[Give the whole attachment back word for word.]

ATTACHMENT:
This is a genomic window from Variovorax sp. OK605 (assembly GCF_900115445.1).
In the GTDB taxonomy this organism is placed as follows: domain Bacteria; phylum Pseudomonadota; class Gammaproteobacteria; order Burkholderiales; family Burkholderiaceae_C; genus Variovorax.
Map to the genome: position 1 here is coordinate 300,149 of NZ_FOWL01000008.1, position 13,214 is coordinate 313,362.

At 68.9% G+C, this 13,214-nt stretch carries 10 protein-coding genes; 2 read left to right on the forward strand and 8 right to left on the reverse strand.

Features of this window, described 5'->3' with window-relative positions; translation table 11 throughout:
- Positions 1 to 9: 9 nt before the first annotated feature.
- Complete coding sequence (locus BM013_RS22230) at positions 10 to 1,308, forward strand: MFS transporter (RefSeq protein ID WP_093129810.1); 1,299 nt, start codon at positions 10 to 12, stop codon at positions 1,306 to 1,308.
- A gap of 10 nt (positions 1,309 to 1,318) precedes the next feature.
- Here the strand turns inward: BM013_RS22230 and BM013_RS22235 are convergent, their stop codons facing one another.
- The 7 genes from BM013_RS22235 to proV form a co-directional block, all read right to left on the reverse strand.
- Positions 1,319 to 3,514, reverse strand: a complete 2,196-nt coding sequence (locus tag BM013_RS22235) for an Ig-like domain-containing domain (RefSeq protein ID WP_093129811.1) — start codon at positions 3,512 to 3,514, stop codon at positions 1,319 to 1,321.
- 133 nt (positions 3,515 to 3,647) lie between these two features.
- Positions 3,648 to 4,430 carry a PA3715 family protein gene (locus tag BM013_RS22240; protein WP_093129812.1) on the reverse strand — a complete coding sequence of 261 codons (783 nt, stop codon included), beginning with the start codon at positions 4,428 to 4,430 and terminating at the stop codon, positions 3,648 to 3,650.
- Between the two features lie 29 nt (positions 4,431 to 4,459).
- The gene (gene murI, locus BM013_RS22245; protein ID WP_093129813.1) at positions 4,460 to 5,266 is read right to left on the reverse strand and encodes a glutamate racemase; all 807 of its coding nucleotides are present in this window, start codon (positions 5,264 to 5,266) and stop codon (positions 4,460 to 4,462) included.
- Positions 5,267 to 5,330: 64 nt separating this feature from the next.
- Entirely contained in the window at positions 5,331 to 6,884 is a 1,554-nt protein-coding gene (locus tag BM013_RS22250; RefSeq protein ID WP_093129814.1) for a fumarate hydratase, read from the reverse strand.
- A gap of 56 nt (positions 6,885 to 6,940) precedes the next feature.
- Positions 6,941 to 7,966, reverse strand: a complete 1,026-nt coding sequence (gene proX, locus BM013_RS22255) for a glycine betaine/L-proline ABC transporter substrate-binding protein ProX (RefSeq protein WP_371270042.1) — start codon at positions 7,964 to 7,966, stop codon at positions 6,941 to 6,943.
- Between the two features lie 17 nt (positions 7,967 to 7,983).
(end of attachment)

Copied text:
This is a genomic window from Variovorax sp. OK605 (assembly GCF_900115445.1).
In the GTDB taxonomy this organism is placed as follows: domain Bacteria; phylum Pseudomonadota; class Gammaproteobacteria; order Burkholderiales; family Burkholderiaceae_C; genus Variovorax.
Map to the genome: position 1 here is coordinate 300,149 of NZ_FOWL01000008.1, position 13,214 is coordinate 313,362.

At 68.9% G+C, this 13,214-nt stretch carries 10 protein-coding genes; 2 read left to right on the forward strand and 8 right to left on the reverse strand.

Features of this window, described 5'->3' with window-relative positions; translation table 11 throughout:
- Positions 1 to 9: 9 nt before the first annotated feature.
- Complete coding sequence (locus BM013_RS22230) at positions 10 to 1,308, forward strand: MFS transporter (RefSeq protein ID WP_093129810.1); 1,299 nt, start codon at positions 10 to 12, stop codon at positions 1,306 to 1,308.
- A gap of 10 nt (positions 1,309 to 1,318) precedes the next feature.
- Here the strand turns inward: BM013_RS22230 and BM013_RS22235 are convergent, their stop codons facing one another.
- The 7 genes from BM013_RS22235 to proV form a co-directional block, all read right to left on the reverse strand.
- Positions 1,319 to 3,514, reverse strand: a complete 2,196-nt coding sequence (locus tag BM013_RS22235) for an Ig-like domain-containing domain (RefSeq protein ID WP_093129811.1) — start codon at positions 3,512 to 3,514, stop codon at positions 1,319 to 1,321.
- 133 nt (positions 3,515 to 3,647) lie between these two features.
- Positions 3,648 to 4,430 carry a PA3715 family protein gene (locus tag BM013_RS22240; protein WP_093129812.1) on the reverse strand — a complete coding sequence of 261 codons (783 nt, stop codon included), beginning with the start codon at positions 4,428 to 4,430 and terminating at the stop codon, positions 3,648 to 3,650.
- Between the two features lie 29 nt (positions 4,431 to 4,459).
- The gene (gene murI, locus BM013_RS22245; protein ID WP_093129813.1) at positions 4,460 to 5,266 is read right to left on the reverse strand and encodes a glutamate racemase; all 807 of its coding nucleotides are present in this window, start codon (positions 5,264 to 5,266) and stop codon (positions 4,460 to 4,462) included.
- Positions 5,267 to 5,330: 64 nt separating this feature from the next.
- Entirely contained in the window at positions 5,331 to 6,884 is a 1,554-nt protein-coding gene (locus tag BM013_RS22250; RefSeq protein ID WP_093129814.1) for a fumarate hydratase, read from the reverse strand.
- A gap of 56 nt (positions 6,885 to 6,940) precedes the next feature.
- Positions 6,941 to 7,966, reverse strand: a complete 1,026-nt coding sequence (gene proX, locus BM013_RS22255) for a glycine betaine/L-proline ABC transporter substrate-binding protein ProX (RefSeq protein WP_371270042.1) — start codon at positions 7,964 to 7,966, stop codon at positions 6,941 to 6,943.
- Between the two features lie 17 nt (positions 7,967 to 7,983).